There are 62 Million homes at moderate or extreme risk of flooding in the US, according to insurance risk assessment firm Verisk.
Because excess flood insurance policies are rare and homeowners insurance typically does not cover flood damage, up to 50% of homes in high-risk areas have no protection in a catastrophe. This amounts to a serious problem, argues the founder of InsureTech startup Neptune Flood Insurance Jim Albert in this week’s episode of the Business of Data Podcast.
In the past, most flood insurance in the US was provided by the National Flood Insurance Program (NFIP). Now, powered by innovative technologies, nimble insurgent companies are shaking up the status quo.
“The NFIP has done an exceptional job over the years, but as with most government programs, technology has started to outstrip what has happened within the flood space,” says Albert. “And so, what I tried to create with Neptune when I founded it in 2016 was an ‘Amazon-like’ buying experience in flood insurance.”
“You can get one-click buying for virtually everything else you do in life,” he continues. “So, we tried to make it easy to buy flood insurance in the US through the use of data analytics and a really simple online quoting platform.”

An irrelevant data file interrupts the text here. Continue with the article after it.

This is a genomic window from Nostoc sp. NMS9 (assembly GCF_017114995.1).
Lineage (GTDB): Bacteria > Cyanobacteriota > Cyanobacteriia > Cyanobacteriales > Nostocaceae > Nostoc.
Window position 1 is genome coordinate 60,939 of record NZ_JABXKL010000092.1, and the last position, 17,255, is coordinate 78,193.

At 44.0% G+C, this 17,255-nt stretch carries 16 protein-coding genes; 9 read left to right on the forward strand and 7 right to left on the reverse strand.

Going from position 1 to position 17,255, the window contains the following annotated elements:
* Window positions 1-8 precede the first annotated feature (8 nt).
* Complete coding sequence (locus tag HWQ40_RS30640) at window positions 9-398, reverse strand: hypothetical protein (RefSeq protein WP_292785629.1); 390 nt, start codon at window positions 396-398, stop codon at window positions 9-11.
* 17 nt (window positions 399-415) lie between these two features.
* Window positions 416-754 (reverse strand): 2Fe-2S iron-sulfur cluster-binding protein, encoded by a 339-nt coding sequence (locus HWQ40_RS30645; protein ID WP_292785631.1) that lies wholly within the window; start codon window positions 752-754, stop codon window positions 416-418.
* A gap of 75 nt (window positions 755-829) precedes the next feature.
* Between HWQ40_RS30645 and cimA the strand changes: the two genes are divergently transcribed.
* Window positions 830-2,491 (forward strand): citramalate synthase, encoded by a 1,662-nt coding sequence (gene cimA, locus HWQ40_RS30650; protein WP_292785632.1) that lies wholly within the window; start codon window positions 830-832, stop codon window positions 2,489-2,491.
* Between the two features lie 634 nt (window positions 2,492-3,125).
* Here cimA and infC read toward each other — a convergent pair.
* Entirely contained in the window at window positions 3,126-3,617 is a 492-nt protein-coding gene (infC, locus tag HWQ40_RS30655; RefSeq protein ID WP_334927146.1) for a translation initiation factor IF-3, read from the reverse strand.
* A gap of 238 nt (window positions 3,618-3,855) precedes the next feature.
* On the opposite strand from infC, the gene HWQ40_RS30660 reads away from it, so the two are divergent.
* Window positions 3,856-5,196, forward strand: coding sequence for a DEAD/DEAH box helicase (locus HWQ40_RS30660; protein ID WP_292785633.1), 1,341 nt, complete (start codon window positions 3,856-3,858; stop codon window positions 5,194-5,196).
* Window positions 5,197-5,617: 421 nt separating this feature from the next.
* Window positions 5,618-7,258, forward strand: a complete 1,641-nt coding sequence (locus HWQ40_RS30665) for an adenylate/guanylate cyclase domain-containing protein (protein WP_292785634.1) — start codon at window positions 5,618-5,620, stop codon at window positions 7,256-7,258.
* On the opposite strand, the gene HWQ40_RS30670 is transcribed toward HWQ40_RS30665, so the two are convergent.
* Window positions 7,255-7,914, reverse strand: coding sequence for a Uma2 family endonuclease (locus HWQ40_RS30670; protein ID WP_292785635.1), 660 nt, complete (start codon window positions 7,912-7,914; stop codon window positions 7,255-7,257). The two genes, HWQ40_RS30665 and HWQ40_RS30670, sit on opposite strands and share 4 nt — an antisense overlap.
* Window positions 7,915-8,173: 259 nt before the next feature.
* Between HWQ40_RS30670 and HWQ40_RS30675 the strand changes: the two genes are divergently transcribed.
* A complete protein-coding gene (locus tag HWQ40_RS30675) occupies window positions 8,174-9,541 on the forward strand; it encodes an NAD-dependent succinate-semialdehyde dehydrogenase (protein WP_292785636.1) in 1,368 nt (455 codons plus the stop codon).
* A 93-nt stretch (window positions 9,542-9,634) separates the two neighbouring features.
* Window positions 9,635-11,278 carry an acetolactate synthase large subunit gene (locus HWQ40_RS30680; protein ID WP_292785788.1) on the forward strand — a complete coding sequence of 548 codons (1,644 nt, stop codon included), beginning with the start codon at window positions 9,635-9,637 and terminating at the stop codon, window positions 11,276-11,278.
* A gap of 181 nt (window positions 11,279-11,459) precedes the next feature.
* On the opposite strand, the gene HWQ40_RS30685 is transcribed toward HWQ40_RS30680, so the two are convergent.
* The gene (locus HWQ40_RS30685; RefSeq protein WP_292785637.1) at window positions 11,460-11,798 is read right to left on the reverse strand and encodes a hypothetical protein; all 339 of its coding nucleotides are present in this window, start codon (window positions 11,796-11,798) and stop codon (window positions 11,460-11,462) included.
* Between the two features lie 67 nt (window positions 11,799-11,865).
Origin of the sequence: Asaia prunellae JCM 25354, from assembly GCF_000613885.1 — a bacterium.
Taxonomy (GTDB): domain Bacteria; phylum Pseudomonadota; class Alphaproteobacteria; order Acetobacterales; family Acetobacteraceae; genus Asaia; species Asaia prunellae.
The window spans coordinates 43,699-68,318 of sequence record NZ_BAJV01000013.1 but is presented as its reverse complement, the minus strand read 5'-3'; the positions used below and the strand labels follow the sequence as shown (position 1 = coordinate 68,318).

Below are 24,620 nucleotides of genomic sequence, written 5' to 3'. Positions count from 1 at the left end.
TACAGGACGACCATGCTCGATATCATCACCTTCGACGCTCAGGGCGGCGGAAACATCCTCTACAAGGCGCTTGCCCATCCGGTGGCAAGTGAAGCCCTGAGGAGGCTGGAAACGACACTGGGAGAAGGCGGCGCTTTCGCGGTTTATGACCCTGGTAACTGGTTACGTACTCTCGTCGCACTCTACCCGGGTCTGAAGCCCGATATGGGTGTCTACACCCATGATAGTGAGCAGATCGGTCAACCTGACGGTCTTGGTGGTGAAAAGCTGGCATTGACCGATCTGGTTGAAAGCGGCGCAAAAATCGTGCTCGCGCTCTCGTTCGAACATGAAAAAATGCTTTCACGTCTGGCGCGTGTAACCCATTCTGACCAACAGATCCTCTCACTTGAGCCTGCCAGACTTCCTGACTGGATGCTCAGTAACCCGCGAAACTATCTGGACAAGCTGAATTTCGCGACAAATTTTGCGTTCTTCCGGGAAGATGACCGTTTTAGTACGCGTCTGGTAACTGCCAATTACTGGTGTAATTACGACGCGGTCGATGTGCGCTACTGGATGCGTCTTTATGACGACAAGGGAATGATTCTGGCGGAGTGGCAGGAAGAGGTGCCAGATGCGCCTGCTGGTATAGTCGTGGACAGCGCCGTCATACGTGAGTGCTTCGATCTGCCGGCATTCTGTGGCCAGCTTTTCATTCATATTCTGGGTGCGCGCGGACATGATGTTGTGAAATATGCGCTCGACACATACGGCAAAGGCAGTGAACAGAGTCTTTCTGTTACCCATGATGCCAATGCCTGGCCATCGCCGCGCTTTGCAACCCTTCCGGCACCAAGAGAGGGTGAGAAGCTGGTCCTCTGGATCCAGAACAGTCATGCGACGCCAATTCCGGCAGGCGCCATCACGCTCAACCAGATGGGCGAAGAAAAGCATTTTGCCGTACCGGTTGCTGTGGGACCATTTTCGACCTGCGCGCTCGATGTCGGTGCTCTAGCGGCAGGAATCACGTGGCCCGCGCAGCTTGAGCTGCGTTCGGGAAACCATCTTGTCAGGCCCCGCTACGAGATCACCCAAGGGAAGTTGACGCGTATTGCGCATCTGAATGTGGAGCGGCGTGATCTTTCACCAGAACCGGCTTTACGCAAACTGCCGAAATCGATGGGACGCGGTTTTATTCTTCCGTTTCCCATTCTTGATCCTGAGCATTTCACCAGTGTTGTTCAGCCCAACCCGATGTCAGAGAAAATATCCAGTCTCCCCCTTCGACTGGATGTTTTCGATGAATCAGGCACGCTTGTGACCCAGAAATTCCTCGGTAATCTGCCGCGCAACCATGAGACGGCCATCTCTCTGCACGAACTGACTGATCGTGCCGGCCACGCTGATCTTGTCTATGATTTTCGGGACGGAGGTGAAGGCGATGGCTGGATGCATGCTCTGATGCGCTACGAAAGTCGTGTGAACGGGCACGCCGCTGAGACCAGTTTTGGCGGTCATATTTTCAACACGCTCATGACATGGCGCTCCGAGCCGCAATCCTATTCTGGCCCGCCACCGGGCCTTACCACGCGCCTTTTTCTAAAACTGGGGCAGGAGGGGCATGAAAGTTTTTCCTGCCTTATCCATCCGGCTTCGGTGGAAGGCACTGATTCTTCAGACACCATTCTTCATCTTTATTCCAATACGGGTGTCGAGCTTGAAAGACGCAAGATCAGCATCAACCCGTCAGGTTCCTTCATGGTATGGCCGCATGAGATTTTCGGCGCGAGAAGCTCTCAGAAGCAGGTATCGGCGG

The game-changing, automated approach championed by Neptune Flood Insurance was not without its skeptics. In 2016 when the company was founded, the idea of digital insurance was even more revolutionary than it is today.
“There was a lot of skepticism about digital insurance [back then]. [Especially] when I explained that we don’t have any underwriters.” Albert recalls. “In fact, the underwriter is the computer.”
What sets Neptune Flood Insurance apart from its competition is the speed that customers can get a quote and buy their flood insurance online.
We’ve proven in the model at this point,” Albert says. “We pull in about a hundred different data elements in one second when you enter the address, and we do the full evaluation right then and there.
The application of this technology could not be timelier. Not only are flood events likely to occur more often in the US, but due to the pandemic no-one wants to have an inspector in their home, nor to wait weeks for an estimate.
Do [customers] want to sign on to a days or weeks-long slog to finally get the information that they need?” Albert concludes. “Or, [do they] want to go to one site that has seemingly all the information with a really good price and great coverage options? That’s what we see happening.”